The Beast in the Jungle by Henry James is often used to illustrate Freud's notion of the Uncanny because both the central element of the plot and the narrative voice have Uncanny elements. The essence of the Uncanny is the way it blends the most familiar with the most strange, creating simultaneous attraction and repulsion in the observer. The Uncanny by its nature is always hidden from public view, and perceived indirectly, remaining in essence mysterious and disturbing.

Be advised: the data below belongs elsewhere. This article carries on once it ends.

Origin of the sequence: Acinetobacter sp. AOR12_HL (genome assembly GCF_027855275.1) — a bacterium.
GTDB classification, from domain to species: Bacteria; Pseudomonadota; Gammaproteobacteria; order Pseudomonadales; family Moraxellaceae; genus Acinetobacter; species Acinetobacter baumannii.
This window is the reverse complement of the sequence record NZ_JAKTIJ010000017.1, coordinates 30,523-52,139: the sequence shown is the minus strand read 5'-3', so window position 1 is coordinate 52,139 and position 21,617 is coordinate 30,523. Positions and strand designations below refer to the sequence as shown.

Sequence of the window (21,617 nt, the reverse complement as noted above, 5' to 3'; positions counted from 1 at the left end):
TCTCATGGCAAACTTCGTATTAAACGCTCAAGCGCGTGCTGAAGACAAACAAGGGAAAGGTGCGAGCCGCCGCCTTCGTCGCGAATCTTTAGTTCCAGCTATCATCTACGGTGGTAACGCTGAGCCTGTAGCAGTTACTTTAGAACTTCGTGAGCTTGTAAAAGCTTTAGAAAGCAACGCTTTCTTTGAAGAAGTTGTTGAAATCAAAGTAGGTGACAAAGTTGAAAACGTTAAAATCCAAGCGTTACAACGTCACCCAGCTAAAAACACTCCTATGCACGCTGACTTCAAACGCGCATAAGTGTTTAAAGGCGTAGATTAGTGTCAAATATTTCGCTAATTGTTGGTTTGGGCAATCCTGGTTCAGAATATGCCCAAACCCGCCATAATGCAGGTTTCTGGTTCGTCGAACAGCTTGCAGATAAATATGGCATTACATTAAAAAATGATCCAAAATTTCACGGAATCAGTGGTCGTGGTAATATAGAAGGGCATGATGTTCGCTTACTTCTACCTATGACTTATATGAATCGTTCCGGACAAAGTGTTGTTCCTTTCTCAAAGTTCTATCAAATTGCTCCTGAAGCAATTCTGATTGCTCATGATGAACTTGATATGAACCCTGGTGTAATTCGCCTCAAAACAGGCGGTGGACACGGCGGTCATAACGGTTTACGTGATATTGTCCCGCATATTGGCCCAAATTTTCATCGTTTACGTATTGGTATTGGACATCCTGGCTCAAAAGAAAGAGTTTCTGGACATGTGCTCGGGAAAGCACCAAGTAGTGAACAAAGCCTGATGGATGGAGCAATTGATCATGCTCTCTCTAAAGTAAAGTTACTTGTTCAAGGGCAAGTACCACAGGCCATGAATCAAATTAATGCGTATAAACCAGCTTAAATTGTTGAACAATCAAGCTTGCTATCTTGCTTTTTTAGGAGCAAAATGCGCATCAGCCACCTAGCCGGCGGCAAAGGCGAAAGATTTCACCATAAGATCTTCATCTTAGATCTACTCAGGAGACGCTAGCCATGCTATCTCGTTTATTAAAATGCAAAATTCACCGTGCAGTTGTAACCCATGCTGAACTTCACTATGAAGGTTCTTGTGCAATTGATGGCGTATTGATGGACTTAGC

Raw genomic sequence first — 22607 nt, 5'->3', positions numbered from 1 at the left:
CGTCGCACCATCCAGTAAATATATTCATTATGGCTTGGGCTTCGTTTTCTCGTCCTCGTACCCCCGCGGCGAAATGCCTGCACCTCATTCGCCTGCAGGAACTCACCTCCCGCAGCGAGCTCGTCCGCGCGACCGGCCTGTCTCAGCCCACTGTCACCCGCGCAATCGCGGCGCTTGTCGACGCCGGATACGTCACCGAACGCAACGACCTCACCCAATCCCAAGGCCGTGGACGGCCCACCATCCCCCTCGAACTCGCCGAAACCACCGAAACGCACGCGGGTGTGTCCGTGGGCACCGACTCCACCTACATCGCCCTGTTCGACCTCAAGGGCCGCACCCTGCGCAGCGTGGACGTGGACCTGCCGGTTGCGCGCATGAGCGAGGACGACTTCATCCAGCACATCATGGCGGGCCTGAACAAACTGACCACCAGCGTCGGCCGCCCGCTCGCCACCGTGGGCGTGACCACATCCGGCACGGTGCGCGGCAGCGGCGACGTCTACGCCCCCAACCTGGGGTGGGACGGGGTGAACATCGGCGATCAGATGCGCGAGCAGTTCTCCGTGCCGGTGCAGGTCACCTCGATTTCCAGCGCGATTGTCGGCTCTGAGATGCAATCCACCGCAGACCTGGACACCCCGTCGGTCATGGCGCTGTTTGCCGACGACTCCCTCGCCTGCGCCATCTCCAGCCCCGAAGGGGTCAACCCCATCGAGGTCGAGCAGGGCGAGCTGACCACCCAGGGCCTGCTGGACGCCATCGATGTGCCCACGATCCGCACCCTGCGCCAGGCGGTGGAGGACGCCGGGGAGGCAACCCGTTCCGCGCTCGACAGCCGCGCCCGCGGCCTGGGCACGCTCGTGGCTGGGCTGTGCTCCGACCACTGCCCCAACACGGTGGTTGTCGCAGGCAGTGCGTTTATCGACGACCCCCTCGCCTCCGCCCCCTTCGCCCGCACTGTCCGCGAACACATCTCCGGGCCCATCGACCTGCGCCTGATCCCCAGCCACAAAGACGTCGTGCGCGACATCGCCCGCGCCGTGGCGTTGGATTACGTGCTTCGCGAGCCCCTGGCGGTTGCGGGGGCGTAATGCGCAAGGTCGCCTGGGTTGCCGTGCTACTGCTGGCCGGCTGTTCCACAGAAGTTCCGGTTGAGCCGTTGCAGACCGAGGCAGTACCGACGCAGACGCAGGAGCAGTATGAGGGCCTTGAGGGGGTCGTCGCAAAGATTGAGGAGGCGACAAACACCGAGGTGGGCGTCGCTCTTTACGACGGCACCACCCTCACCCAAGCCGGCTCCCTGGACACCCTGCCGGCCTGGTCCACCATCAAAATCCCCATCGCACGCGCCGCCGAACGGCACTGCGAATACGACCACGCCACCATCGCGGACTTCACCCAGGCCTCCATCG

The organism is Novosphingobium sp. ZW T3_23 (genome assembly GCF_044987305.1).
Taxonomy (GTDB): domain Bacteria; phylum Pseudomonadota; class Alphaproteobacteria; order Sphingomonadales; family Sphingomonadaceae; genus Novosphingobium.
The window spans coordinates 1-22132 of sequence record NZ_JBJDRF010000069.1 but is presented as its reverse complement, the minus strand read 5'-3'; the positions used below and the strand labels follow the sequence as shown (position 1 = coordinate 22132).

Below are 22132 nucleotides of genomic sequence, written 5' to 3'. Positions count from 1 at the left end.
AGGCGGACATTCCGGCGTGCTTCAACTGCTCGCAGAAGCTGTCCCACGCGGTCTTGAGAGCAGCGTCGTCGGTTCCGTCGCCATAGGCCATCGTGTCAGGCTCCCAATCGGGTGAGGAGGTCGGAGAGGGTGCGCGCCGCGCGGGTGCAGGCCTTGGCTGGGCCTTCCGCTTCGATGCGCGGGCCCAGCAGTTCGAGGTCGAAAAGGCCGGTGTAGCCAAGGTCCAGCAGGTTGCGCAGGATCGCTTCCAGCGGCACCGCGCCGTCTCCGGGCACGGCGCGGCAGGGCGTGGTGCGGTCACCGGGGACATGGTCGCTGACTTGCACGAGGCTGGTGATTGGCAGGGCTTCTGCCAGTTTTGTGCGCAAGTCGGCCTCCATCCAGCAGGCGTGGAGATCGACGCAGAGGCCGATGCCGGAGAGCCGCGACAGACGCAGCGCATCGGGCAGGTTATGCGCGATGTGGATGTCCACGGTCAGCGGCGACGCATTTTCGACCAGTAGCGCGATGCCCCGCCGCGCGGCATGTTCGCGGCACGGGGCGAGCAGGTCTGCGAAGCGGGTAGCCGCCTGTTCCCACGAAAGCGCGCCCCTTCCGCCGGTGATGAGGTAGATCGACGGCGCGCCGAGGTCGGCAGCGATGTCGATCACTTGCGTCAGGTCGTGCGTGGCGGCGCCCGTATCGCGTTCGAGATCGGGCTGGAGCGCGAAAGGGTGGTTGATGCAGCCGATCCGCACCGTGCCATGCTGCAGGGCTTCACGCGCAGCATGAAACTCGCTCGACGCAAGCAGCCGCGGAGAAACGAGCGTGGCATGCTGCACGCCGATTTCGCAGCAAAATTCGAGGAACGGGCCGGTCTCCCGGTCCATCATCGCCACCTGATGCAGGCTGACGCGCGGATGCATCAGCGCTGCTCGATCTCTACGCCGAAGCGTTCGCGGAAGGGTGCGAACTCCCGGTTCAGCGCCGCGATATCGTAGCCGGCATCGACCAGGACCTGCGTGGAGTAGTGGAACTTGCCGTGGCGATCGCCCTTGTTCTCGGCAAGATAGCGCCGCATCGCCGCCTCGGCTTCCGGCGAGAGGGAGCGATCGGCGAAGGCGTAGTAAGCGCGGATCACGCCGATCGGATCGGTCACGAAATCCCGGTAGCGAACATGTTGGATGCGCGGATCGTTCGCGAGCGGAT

John Marcher and May Bartram as described in the first three paragraphs of the second chapter both exist within the realm of the Uncanny. While their public surfaces appear perfectly normal most of the time, the Uncanny, in the form of Marcher's "Beast" and Bartram's perceptions, surface at odd intervals, disrupting the sense of normalcy. They are at the same time familiar and alien, attractive and repulsive. Even the narrative voice, which is constantly modifying itself by piling on nuance after nuance, constantly modifying and reflecting on its own perceptions, and observing both the world and itself from an almost alien perspective, increases the sense of the Uncanny intertwining of strange and familiar.